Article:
Are the feet really that important if we are sitting down?

Posture is essentially the position of one or many body segments in relation to one another and their orientation in space:

Postural management is the use of any technique to minimise postural abnormality and enhance function2. An effective postural management programme will address all of these body segments throughout an individual’s full 24-hours.

How can specialist seating help?

Specialist seating can form a critical part of an individual’s posture management programme. Specialist seating can address all body segments; however, for the purpose of this blog, we will be focussing on the feet segment.

With regards to the feet, we are aiming to correct the foot posture to achieve a neutral plantargrade position, especially if an individual needs to maintain range of movement for mobility, with maximum contact with the support surface:

Some individual’s present with fixed foot deformities, which will be identified following a comprehensive postural assessment. These individuals may require a softer foot support to accommodate their posture to ensure equal weight distribution and comfort, and to reduce the risk of further postural deterioration:

At CareFlex, we also offer a specialist Tailored Solutions Service. During the seating assessment, it may become evident that a unique modification is required to achieve optimum posture and pressure management. If so, details are passed to our Solutions Team, who then produce a schematic drawing and quotation. Sometimes the modification can be a simple accessory; in other instances it can be a significant alteration to the structure of the chair. We have many years of experience producing unique Tailored Solutions – so if you have an idea that you think would work for a particular individual, get in touch!

Why are the feet so important?

Posture and pressure are inextricably linked; body positioning has a direct influence on the pressure going through specific body sites3. Most of us have heard of the gold standard 90-90-90 sitting position, with slight anterior pelvic tilt, and hips, knees and ankles all at a 90° angle. This isn’t an achievable consistent or functional posture in real life; however, even if it was, our body weight would be distributed as follows4:

  • Through buttocks and thighs: 75%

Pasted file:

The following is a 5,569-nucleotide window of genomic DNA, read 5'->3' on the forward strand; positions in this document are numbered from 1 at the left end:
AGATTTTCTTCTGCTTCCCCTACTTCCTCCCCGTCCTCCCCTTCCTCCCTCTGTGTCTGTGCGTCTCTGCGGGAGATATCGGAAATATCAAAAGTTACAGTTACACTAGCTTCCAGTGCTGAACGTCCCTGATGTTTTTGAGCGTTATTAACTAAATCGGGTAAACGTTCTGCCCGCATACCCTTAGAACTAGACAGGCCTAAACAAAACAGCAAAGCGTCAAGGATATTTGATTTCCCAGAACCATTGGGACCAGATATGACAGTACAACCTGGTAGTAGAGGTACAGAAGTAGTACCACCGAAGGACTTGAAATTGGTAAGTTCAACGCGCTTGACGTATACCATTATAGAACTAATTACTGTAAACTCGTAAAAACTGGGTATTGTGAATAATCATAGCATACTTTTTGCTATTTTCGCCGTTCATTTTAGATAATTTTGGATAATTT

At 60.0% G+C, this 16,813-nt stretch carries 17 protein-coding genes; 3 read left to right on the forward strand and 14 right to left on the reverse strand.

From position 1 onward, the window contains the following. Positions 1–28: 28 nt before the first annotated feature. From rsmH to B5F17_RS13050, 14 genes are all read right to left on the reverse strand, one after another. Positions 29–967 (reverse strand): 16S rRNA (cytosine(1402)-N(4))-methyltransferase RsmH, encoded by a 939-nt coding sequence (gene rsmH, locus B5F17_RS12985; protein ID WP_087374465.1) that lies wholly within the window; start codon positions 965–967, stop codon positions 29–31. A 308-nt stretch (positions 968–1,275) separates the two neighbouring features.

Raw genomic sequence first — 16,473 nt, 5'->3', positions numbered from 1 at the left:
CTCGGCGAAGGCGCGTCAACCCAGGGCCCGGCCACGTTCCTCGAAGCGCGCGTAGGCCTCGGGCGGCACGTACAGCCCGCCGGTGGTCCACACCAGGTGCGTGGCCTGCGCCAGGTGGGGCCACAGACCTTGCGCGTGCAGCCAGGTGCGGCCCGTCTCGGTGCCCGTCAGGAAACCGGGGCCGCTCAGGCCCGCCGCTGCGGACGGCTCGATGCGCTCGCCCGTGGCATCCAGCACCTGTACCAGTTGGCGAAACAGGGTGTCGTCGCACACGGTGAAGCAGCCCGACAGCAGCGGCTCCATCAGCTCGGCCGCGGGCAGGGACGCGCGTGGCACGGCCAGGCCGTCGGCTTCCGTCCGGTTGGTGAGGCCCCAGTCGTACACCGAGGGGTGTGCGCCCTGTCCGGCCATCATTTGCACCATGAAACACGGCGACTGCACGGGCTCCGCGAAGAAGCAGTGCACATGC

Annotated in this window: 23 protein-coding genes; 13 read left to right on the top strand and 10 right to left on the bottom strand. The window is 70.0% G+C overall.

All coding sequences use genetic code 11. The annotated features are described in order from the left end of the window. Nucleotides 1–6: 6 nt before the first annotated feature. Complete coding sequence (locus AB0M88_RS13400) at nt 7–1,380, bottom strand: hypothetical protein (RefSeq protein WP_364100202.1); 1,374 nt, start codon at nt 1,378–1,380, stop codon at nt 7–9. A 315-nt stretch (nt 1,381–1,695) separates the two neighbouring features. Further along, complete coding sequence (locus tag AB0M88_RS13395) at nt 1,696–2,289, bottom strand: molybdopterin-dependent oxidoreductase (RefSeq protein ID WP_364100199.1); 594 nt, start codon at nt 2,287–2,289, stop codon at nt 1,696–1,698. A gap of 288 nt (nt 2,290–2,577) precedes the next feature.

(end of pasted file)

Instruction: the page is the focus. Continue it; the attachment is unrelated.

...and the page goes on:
• Through the feet: 19%
  • Through the arms of the chair: 2%
  • Through the back: 4%                                                    

Activity 1:

June, a 5-foot lady who resides in a care home, sits down in a chair in the lounge after John, a 6-foot gentleman, goes out to the garden. John can sit comfortably in the chair with his feet supported on the floor. The chair does not have seat depth or seat width adjustability, or seat height options.

Question 1) Do you think June will be able to sit with her feet supported on the floor?

Question 2) Without her feet supported, where does 19% of June’s body weight go?

June could potentially have 94% of her body weight just going through her buttocks and thighs, and we wonder why individuals are sadly developing pressure injuries.

Supporting the feet and lower limbs can:

  • Aid pelvic stability
  • Encourage optimum foot position
  • Offer a platform to reposition
  • Facilitate comfort

Freedom of movement in the upper limbs is achieved through effective stabilisation of the pelvis and trunk5, which can be encouraged with appropriate foot support as all body segments dictate one another. It is vital that an individual feels stable as this will allow them to remove their upper limbs from a load bearing role to reach outside their base of support and complete activities of daily living.

Activity 2 (disclaimer: please only try this activity if you feel confident in your abilities):

In sitting with your feet supported, reach forward as if picking an object up off the floor. Now take both feet off the floor so that they are unsupported.

Question 1) Do you feel stable?

Question 2) Would you feel able to confidently and safely pick up the same object?


Learning points

  1. Addressing an individual’s foot posture is vital to achieving postural stability
  2. Postural stability can encourage freedom of movement in the upper limbs for function
  3. Appropriate foot support can help reduce the risk of pressure injuries
  4. A thorough assessment is needed to ascertain the best foot support for an individual
  5. In a multi-use environment, such as a care home or hospital ward, different chair dimension options are essential

Please do not hesitate to contact us if you have any specific queries around foot support.


  1. Pope PM (2002) Posture management and special seating In Edwards S (Ed) Neurological Physiotherapy London: Churchill Livingstone
  2. Farley R, Clark J, Davidson C, Evans G, MacLennan K, Michael S, Morrow M, Thorpe S (2003) What is the evidence for the effectiveness of postural management? International Journal of Therapy and Rehabilitation 10(10):449-455
  3. Sprigle S, Wootten M, Sawacha Z, Theilman G (2003) Relationships among cushion type, backrest height, seated posture and reach of wheelchair users with spinal cord injury The Journal of Spinal Cord Medicine 26(3):236-243
  4. Collins F (2001) An adequate service? Specialist seating provision in the UK Journal of Wound Care 10(8):333–7
  5. Green EM, Nelham RL (1991) Development of sitting ability, assessment of children with a motor handicap and prescription of appropriate seating systems Prosthetics and Orthotics International 15:203-216